Japan Seeks Defense Spending Increase to $44B
Japan’s Defense Agency is seeking its first increase in military spending in four years, asking for 4.9 trillion yen ($44 billion) for next year’s budget, representing a 1.2% gain. This past year’s budget had been a 1.0% decline.
Mounting concern in Tokyo about North Korea and China are widely seen as the cause, and the defense budget for the next year includes a number of items DID has noted already in our coverage of the Japanese defense market. Key items include missile defense, naval procurement, and air and land buys.
On the missile defense front, this year’s budget request includes a new three-billion-yen package ($27 million) for joint development with the United States of a sea-based system to intercept ballistic missiles, and 150 billion yen ($1.35 billion) for missile defenses incorporating sea-based SM-3 Standard and land-based PAC-3 Patriot missiles. Given the short flight times from neighbours like North Korea, Japan’s parliament also enacted a law in July 2005 to let the defense chief order the interception of a missile in a crisis without cabinet permission.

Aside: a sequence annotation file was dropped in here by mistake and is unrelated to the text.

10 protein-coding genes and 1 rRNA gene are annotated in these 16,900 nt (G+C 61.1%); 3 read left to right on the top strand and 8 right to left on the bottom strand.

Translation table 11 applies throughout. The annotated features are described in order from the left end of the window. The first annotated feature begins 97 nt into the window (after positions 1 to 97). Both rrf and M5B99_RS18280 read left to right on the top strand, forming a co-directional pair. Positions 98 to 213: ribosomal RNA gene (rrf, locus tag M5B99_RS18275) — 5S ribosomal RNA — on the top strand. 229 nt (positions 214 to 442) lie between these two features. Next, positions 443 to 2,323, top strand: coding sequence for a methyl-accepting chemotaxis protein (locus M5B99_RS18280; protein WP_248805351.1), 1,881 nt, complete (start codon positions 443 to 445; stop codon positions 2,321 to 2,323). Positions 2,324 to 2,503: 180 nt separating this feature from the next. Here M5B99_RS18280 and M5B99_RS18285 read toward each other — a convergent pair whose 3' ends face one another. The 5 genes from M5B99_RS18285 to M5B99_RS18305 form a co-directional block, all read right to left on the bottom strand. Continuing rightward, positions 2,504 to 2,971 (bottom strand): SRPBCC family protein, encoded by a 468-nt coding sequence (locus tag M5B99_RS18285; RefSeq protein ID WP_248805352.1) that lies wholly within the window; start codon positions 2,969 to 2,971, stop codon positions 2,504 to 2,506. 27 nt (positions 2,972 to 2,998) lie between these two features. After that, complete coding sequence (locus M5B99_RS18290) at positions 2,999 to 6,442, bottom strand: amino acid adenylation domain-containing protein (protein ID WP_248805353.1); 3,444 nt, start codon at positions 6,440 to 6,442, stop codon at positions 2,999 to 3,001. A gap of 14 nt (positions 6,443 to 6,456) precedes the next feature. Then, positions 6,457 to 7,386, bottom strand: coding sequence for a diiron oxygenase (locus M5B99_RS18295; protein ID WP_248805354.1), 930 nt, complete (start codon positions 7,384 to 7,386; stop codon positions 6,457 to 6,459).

The Defense Agency also plans to buy a helicopter carrier, a mine-sweeper and submarines for a total of 182 billion yen ($1.63 billion), six F-2 fighters for 76 billion yen ($682.4 million, and this is reported to be the last batch of the Japanese designed and made F-16C derivative), 11 tanks for 8.9 billion yen ($80 million) and 20 helicopters. The budget requires approval by the finance ministry. See SpaceWar.com for further details, and GlobalSecurity.org for an overview of Japan’s Self Defense Forces.
UPDATE: An August 2006 Reuters article would later put the approved Japanese defense budget for 2006-2007 at YEN 4.49 trillion. This appears to be wrong, in that it doesn’t fit with the figures or trends discussed elsewhere. DID is investigating, and readers with more information are encouraged to email tips@defenseindustrydaily…